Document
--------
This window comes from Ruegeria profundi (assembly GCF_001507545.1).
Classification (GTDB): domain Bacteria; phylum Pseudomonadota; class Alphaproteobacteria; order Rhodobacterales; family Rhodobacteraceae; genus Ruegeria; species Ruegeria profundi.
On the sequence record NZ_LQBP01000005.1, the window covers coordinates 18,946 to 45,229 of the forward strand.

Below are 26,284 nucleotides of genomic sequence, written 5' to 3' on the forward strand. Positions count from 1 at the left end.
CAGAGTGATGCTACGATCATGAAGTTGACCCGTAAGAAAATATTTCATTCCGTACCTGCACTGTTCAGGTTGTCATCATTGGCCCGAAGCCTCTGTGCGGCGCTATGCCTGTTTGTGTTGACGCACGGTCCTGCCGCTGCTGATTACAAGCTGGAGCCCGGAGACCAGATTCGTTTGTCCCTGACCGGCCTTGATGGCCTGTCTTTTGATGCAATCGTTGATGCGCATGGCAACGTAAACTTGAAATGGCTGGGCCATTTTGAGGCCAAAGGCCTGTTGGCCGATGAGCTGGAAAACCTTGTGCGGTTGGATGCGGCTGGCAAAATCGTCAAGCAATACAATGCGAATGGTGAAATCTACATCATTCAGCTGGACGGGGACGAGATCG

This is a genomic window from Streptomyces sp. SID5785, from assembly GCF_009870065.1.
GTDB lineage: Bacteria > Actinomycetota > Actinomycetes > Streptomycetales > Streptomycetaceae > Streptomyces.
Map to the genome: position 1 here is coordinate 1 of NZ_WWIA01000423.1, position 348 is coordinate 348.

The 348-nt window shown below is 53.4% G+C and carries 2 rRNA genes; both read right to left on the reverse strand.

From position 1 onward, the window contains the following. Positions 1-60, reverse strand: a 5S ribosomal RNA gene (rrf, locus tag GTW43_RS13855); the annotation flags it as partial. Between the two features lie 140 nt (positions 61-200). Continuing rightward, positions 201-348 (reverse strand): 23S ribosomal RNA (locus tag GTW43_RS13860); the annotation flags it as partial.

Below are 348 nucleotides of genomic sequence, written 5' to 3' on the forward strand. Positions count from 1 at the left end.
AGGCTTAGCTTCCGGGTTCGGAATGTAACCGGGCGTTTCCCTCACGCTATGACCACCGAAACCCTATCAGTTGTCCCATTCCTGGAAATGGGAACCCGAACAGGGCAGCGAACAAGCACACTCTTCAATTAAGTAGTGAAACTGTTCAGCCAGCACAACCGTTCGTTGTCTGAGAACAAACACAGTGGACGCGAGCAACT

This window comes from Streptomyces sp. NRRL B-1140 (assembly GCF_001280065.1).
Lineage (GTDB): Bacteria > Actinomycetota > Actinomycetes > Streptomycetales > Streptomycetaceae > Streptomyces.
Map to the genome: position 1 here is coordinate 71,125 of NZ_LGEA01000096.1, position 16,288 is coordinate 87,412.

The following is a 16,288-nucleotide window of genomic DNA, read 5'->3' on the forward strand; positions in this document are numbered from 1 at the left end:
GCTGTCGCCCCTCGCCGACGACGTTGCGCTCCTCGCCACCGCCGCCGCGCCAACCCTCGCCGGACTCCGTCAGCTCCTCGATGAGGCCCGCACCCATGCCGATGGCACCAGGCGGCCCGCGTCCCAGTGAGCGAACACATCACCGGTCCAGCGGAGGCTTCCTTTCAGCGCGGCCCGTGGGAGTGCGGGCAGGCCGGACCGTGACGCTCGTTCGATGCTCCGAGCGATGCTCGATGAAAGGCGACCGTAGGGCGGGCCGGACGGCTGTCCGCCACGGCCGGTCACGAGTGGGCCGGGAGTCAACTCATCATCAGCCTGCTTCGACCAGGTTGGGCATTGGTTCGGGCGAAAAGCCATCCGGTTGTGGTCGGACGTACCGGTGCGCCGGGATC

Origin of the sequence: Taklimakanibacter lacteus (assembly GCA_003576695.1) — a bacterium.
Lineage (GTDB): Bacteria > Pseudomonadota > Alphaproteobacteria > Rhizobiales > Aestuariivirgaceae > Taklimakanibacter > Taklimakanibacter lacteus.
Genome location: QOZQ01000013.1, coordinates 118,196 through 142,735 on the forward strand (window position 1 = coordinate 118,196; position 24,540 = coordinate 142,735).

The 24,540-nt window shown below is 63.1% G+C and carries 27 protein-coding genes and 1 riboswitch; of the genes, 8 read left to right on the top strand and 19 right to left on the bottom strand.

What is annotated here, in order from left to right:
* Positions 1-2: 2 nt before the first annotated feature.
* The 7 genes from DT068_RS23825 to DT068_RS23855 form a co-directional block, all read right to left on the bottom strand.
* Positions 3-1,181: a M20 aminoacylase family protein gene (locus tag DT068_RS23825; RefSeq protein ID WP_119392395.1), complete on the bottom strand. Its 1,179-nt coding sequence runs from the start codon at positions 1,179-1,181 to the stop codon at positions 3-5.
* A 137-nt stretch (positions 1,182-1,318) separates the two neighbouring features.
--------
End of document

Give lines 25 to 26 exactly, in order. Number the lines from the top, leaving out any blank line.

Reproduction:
* Positions 3-1,181: a M20 aminoacylase family protein gene (locus tag DT068_RS23825; RefSeq protein ID WP_119392395.1), complete on the bottom strand. Its 1,179-nt coding sequence runs from the start codon at positions 1,179-1,181 to the stop codon at positions 3-5.
* A 137-nt stretch (positions 1,182-1,318) separates the two neighbouring features.